2. Apparatus as in claim 1 whereby said N14 is contained in a pressure tank.

3. Apparatus as in claim 1 further comprising in combination, a) expansion chamber means for directing the flow of N14 gas into said microwave cavity, b) first pressure regulating means for feeding N12 gas from said pressure tank into said input expansion chamber, c) orifice plate means for providing a second pressure regulation between said expansion chamber and said microwave cavity, d) collection chamber means for passing N14 gas onward for further pressure regulation, e) microwave oscillator housing means for passing N14 gas from said microwave cavity into said collection chamber, f) orifice plate means for providing a third pressure regulation between said microwave cavity and said microwave oscillator housing, g) exhaust pump means for removing N14 gas from said apparatus, h) fourth pressure regulating means for passing N14 gas from said collection chamber to said exhaust pump whereby C14 flows by pressure differentials in a continuous process through apparatus for transmuting N14 into C14.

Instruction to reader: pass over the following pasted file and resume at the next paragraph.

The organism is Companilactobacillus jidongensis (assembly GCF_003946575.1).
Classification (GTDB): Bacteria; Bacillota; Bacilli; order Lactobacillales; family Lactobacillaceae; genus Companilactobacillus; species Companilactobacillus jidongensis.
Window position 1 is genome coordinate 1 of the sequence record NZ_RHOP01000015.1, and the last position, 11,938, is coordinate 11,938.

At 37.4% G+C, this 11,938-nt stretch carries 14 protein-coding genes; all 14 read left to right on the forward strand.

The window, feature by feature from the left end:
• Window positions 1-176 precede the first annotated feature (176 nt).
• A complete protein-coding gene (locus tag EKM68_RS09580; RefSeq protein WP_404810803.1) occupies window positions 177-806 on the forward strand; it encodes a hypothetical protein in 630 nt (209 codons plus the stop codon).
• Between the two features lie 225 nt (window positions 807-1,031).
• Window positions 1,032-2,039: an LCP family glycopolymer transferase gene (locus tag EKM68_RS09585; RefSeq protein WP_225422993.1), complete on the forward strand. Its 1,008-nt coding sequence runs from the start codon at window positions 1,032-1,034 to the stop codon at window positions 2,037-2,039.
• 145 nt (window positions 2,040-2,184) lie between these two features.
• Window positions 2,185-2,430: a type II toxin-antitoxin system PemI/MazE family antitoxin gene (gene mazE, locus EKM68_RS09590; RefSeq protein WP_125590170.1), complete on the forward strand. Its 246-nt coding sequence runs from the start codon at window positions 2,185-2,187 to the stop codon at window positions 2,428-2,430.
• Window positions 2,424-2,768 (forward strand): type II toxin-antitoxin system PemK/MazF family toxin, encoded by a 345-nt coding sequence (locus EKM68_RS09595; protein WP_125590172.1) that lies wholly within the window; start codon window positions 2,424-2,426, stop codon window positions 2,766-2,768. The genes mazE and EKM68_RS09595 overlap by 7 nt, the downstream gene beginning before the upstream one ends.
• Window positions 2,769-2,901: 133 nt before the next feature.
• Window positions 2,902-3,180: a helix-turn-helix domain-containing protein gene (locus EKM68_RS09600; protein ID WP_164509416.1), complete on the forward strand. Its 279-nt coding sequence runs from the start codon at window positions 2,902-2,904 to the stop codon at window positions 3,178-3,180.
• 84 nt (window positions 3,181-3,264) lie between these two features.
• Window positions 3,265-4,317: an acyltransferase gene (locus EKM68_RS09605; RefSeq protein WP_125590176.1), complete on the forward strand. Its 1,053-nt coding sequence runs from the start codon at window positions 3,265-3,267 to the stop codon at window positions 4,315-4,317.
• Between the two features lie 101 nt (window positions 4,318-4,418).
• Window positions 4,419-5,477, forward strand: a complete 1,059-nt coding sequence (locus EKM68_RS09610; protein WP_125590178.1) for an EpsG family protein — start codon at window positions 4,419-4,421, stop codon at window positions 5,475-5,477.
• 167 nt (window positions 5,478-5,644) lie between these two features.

4. Apparatus as in claim 3 wherein said orifices are positioned on said orifice plates so as to form a laminar flow of N14 through said microwave cavity.

5. Apparatus means as in claim 3 further providing interchangeable orifice plate means having various diameter orifices thus permitting experiments with a selection of pressure drops.

6. Apparatus as in claim 3 further including in combination: a) pressure measuring means for said expansion chamber, b) pressure measuring means for said microwave cavity, c) pressure measuring means for said collection chamber whereby pressures are usable for optimizing performance of the apparatus.